Scottish National Dictionary (1700–)

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FEY, v.2, n.1 Also †fay'fy. [fɑe Abd., fe: Gall.]

I. v. To clean out, scour (a ditch or drain) (Abd.15 1880; Abd.27, Per.4 1950). Also in Eng. dial. Abd. 1922  Swatches o' Hamespun 56:
Geordie Gowan . . . gid aboot an' howkit walls, biggit steen an' fell-dykes, feyed stanks an' siclike.
Abd. 1949  Buchan Observer (2 Aug.):
Building up dykes, trimming hedges, scouring drains, “fyin stanks,” or scouring ditches.

II. n. The in-field or cultivated land nearest the farm-buildings in the old system of tillage; now only in field-names (Kcb.1 1930). Also attrib. Gall. 1692  A. Symson Descr. Gall. (1823) 76:
A peece of ground lying neerest to their house, and this peece of ground they call their Beir-fay on which they lay their dung before tilling. . . . It is frequently observed that better beir grows on that part of the Fay that was dunged the preceding year.
Kcb. 1814  W. Nicholson Poems 46:
But the neist week they lost a quey, Whilk stray'd awa' to Sandy's fey.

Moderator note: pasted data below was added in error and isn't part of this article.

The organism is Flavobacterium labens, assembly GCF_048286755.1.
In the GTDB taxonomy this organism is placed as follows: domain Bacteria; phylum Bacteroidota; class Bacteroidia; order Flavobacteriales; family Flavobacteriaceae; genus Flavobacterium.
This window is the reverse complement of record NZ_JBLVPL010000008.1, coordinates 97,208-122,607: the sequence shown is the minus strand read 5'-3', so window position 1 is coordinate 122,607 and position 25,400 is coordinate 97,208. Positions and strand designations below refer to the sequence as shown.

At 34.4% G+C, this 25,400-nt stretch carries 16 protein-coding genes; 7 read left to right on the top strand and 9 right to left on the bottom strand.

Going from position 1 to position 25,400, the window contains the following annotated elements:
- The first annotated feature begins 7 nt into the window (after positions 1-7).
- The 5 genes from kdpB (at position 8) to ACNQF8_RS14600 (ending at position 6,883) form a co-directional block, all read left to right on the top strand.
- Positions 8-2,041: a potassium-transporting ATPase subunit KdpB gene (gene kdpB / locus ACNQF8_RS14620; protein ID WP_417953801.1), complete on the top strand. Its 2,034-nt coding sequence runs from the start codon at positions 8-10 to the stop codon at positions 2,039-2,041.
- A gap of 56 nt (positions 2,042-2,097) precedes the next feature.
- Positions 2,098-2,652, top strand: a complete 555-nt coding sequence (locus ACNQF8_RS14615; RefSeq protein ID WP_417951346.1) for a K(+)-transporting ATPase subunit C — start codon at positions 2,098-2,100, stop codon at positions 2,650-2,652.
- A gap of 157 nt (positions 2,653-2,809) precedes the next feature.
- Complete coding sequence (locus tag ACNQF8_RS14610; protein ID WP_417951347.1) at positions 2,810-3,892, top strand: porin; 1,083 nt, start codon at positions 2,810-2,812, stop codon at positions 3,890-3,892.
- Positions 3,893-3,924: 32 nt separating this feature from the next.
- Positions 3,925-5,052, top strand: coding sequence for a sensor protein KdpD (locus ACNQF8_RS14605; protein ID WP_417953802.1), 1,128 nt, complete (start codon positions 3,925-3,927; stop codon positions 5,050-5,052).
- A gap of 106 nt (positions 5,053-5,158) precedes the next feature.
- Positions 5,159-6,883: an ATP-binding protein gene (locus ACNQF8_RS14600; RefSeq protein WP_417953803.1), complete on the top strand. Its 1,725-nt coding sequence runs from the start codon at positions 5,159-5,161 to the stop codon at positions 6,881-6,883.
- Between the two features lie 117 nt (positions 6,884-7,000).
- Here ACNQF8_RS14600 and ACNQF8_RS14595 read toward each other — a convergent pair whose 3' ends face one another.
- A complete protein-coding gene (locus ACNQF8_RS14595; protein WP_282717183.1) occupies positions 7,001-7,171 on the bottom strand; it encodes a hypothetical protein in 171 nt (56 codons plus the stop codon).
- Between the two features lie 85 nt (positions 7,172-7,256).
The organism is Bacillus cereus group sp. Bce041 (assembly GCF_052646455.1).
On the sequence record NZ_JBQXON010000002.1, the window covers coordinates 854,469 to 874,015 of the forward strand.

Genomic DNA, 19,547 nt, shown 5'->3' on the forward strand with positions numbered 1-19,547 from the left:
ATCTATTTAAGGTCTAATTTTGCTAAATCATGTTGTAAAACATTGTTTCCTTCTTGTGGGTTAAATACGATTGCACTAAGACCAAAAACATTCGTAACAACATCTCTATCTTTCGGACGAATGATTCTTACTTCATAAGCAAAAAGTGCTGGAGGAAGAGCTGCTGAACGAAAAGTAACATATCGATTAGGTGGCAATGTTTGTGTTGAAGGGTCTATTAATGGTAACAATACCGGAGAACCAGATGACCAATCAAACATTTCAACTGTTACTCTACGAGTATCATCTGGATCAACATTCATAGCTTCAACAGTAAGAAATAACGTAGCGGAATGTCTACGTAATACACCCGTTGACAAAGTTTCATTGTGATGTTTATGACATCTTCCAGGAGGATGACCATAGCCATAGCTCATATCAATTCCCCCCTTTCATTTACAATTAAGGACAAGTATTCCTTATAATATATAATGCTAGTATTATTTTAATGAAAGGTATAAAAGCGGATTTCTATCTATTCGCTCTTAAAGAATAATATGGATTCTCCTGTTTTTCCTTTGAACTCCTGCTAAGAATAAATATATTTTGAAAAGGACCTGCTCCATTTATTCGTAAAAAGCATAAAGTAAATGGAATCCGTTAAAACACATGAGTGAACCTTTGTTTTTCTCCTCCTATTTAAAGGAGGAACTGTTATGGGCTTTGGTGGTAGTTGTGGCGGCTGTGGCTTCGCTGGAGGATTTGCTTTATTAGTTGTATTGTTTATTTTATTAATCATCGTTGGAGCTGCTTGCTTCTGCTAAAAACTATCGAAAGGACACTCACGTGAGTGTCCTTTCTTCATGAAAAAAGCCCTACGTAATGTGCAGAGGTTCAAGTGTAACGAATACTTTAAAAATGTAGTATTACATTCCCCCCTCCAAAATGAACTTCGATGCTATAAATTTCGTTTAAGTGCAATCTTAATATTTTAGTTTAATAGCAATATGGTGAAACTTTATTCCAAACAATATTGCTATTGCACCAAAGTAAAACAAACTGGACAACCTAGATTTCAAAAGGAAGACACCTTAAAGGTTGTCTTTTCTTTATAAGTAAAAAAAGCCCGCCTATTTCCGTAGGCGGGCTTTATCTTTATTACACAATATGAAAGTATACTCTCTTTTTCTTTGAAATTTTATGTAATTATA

Wgt. 1869  J. C. Morton Cycl. Agric. II. 722:
Fey-land is that portion of the farm which, in olden times, was constantly cropped, and received all the manure of the stock — the best land on the farm.
Kcb. 1897  T. Murray Frae the Heather 36:
Wi' her I oft hae dunged the fey, And carted hame the peats and hay.
Wgt. 1912  A.O.W.B. Fables frae French 102:
An' auld man an' his Cuddy chanced to pass A bonnie fey, whar there was fouth o' grass.

[O.Sc., fey, n., id., 1669. The v. is from Mid.Eng. fēȝen, to clean, O.N.fgja, id. The n. develops from n.Eng. dial. fey, to remove the surface soil, to spread manure, of the same origin.]

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"Fey v.2, n.1". Dictionary of the Scots Language. 2004. Scottish Language Dictionaries Ltd. Accessed 11 Dec 2017 <http://www.dsl.ac.uk/entry/snd/fey_v2_n1>

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